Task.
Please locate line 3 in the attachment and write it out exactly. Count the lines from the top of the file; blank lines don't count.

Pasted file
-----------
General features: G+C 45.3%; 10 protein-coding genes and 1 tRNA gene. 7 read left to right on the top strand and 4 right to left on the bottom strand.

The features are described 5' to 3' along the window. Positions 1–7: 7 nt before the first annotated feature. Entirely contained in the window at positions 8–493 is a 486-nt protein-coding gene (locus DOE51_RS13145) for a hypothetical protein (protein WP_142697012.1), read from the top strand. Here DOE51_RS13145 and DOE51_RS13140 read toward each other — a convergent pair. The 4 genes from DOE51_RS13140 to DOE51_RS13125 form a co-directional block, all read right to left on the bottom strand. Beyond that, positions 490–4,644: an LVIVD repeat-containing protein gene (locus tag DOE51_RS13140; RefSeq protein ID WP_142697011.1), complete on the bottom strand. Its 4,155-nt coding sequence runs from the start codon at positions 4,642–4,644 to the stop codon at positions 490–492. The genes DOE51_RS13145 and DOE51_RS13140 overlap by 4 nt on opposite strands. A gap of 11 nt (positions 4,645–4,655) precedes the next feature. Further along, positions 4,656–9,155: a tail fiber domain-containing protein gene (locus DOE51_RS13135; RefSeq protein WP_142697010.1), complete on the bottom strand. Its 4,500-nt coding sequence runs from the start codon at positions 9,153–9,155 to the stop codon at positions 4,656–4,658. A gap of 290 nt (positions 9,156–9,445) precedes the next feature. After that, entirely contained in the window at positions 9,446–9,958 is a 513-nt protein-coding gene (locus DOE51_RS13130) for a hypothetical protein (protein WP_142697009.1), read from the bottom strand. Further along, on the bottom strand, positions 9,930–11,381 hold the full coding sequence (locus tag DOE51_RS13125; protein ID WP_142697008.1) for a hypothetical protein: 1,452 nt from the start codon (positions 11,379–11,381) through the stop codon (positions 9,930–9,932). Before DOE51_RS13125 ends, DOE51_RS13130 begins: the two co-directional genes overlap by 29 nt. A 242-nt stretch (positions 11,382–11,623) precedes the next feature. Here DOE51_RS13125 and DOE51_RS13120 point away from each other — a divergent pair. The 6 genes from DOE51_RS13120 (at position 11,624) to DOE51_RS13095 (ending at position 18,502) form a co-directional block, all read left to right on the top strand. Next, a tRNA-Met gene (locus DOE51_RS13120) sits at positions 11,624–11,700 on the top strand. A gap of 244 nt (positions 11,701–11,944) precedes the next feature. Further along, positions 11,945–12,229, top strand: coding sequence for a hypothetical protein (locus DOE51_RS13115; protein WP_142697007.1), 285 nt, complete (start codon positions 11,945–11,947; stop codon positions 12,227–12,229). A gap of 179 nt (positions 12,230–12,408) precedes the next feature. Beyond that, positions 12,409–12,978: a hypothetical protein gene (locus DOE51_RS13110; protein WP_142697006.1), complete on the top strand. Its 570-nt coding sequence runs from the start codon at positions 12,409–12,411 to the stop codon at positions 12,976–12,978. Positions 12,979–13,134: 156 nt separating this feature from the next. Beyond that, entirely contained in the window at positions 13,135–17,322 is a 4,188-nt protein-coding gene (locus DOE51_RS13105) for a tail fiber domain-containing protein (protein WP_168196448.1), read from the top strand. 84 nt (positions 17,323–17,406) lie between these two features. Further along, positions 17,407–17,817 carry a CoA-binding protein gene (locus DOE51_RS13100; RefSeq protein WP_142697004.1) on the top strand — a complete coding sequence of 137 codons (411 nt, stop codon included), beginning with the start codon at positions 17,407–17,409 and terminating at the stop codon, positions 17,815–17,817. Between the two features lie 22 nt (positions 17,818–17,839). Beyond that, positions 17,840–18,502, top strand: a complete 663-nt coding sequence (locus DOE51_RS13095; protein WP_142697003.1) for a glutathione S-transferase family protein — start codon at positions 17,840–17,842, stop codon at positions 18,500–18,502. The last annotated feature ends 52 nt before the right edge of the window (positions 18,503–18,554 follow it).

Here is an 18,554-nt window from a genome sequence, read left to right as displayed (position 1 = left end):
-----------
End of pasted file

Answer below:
Here is an 18,554-nt window from a genome sequence, read left to right as displayed (position 1 = left end):